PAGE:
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Old 04-16-2007, 09:50 PM   #1
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Tilapia... Whats Your Opinion?

What does everyone think of Tilapia? I hear a LOT of great things about it, but everytime I have it.... its fair. Nothing special. I dont get it.

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Old 04-16-2007, 10:00 PM   #2
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We eat a lot of tilapia. For one thing, it's relatively inexpensive. It also lends itself well to seasoning. Yes, it is a "bland" fish, but it's not oily and "fishy."

I usually substitute it for fish that is not available here (a lot isn't) or fish that is way too expensive for our budget.

It's a good fish to use as a "canvas" for many seafood recipes.
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Old 04-16-2007, 10:03 PM   #3
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It's a versatile fish, in that it doesn't really have a ton of flavor on its own, so it plays well with any sauce or side you could think of pairing it with. But yeah, what you said is true. It doesn't really have any character of its own and while it's not a bad fish, it's very unexciting. I think it's popular because it's a lean and pretty cheap white fish, hard to mess it up pairing it with "wrong" flavors.
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Old 04-16-2007, 10:34 PM   #4
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What did you expect it to taste like?

Tilapia is a fine-textured fresh water fish that is low-fat and although it grows in the wild - most sources these days are "farm raised" (aquaculture). Thus it is a sustainable renewable resource ... like farm raised trout and catfish - which don't taste the same as their "wild" relatives since they are eating a formulated diet and not foraging on aquatic plants like they would in their natural habitat. It's most suitable for baking, broiling, grilling and steaming - although it can be poached or breaded and fried if you treat it gingerly because it can break up quite easily.

As Katie and College Cook have noted - due to it's lack of a strong flavor it can be used in a bunch of ways!
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Old 04-16-2007, 10:53 PM   #5
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I don't care for tilapia at all. But then I'm not a big fan of fresh-water fish in general, having been brought up on the north shore of Long Island & used to eating lots of salt-water fish.

Plus, I'm also not a fan of most farmed fish. After seeing both tilapia & trout swimming around in murky water - murky from their own feces & stale food, it's turned me off eating both. I also don't eat farmed salmon. Wild only here. However, I will purchase catfish if I know the farm they've come from - "Delta" is reliably tasty, & from what I've read about them, they do things environmentally right.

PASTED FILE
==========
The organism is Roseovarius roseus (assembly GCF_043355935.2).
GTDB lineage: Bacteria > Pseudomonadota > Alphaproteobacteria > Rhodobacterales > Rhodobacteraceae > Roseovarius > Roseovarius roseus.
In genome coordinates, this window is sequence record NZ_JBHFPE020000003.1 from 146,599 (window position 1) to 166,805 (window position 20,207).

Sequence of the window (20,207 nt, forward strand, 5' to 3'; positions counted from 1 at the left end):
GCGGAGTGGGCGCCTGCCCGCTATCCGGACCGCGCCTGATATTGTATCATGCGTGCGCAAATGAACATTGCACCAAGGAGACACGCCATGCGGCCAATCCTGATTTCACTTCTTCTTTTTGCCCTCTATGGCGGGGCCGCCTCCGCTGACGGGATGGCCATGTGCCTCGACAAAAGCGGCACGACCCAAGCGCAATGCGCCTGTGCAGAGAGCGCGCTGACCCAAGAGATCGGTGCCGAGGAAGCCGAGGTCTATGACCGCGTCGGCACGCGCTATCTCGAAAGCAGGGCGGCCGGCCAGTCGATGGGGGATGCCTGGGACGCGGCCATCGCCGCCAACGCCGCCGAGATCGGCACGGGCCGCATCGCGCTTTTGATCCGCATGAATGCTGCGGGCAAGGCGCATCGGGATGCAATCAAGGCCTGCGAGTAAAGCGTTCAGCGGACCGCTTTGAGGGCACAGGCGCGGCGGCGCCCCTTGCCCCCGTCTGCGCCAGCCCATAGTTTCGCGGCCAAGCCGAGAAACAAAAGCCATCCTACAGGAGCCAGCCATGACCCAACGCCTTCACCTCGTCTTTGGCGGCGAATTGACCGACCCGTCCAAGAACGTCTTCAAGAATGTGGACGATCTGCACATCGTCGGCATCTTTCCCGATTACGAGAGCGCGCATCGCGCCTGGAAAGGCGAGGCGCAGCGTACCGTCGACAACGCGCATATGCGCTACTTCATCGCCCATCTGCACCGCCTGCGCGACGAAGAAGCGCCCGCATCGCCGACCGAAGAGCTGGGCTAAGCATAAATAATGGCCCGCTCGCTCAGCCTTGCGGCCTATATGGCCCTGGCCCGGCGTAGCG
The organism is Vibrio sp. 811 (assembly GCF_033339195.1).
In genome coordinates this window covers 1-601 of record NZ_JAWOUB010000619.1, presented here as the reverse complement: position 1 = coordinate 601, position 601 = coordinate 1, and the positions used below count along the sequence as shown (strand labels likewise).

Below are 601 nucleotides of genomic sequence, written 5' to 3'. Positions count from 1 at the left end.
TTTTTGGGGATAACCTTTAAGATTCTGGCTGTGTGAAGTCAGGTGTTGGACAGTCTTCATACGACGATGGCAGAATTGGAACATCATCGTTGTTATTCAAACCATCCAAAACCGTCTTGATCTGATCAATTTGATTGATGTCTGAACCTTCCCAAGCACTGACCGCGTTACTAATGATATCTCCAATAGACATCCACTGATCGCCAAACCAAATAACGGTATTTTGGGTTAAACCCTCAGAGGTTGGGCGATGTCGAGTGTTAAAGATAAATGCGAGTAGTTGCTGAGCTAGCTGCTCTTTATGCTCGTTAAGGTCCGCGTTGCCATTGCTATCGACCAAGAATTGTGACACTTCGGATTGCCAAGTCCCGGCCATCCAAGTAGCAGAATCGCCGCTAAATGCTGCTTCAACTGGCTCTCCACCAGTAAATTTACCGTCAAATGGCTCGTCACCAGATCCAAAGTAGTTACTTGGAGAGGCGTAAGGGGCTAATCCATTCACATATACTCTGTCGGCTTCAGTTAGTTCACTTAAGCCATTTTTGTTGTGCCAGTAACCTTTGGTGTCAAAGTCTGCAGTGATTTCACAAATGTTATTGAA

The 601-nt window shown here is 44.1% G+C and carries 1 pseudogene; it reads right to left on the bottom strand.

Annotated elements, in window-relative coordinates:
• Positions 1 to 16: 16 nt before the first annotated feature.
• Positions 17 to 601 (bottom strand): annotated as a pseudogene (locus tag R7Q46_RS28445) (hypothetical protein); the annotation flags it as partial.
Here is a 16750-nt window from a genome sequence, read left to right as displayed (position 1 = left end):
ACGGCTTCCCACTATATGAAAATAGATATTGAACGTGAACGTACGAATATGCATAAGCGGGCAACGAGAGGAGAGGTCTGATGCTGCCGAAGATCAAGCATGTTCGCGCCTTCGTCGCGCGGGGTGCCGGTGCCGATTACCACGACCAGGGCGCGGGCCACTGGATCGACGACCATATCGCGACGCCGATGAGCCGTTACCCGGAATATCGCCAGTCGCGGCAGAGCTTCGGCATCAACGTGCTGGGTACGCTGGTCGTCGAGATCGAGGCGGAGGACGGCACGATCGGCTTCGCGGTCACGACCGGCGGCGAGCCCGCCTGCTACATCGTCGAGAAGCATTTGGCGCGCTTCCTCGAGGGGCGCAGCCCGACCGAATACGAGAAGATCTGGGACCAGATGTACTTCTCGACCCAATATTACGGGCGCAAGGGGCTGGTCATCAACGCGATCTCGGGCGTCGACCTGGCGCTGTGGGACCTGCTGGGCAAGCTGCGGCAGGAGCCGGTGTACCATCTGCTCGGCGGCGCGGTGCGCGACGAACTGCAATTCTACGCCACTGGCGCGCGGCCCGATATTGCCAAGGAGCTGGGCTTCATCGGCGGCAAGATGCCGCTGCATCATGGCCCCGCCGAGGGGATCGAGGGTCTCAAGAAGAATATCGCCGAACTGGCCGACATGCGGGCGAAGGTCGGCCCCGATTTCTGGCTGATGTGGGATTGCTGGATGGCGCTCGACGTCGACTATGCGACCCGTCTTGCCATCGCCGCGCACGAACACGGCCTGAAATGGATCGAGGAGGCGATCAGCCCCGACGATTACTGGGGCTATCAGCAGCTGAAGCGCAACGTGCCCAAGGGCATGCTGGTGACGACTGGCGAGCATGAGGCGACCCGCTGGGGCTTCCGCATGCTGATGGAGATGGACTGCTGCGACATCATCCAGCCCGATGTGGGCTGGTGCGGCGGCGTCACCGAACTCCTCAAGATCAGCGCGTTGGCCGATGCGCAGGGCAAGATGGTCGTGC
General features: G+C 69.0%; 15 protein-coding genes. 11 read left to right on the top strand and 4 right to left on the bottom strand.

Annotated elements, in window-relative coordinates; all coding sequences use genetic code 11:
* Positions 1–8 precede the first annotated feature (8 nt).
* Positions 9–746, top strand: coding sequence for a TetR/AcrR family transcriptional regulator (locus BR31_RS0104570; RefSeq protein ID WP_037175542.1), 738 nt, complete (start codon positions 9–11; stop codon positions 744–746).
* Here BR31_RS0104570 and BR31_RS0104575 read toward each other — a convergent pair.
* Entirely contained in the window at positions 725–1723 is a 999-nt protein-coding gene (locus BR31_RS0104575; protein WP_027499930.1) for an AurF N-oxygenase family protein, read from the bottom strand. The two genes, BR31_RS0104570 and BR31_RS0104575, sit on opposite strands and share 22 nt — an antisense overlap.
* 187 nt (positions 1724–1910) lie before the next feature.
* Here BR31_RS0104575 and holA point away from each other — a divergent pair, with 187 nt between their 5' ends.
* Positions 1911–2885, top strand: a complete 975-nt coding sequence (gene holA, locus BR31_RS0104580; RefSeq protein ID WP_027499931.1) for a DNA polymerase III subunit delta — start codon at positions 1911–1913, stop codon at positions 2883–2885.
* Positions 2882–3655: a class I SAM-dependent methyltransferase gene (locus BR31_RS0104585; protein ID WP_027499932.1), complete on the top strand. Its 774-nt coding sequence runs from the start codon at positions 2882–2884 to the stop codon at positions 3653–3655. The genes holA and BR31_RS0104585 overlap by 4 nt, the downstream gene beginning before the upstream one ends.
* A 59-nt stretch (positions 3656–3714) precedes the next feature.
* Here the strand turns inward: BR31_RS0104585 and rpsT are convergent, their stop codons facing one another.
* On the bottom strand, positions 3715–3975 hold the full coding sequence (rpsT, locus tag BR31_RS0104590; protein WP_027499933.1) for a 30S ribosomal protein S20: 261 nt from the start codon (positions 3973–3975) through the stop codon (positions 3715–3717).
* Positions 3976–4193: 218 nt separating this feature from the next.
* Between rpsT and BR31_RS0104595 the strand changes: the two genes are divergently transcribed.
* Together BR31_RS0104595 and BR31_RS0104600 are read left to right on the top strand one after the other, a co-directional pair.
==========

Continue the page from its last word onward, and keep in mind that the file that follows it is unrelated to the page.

Sorry - but until aquaculture gets their act together, many of their products are not for me right now, thank you.
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Old 04-16-2007, 11:01 PM   #6
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Breezy is right about farmed fish in general. Living deep in the midwest all my life I've never been exposed to really good seafood, but even I notice a marked difference b/w farm-raised and wild fishes. I'm sure that there is a difference b/w farmed and wild tilapia as well, but having never even seen wild tilapia, I'd couldn't tell you for sure.
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Old 04-17-2007, 01:53 AM   #7
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Old 04-17-2007, 07:32 AM   #8
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My Thoughts on Tilapia mirror what everyone else has said.
I find the fish bland, tatseless almost. It "marry's" well with any seasonings, sauces etc. and lends itself to almost any method of cooking. My favorite method of cookig is baked/broiled and not over cooked. It's fair on the grill and in the fry pan. It's inexpensive making it a good subsitute fish in some recipes. I beleive it's popularity is driven by price mostly, followed closely by it's flavor (or lack thereof) for people who do not favor a "fishy" taste.

Miss Breezy..Delta Pride is an excellent Mississippi Farmed Raised Catfish label. A couple of others are Simmons and Country Select.

Enjoy!
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Old 04-17-2007, 10:15 AM   #9
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I saw Robin Miller cooking tilapia the other day. She painted the fillets with a mixture of honey and mustard, dredged them in crushed cashews, and pan fried them.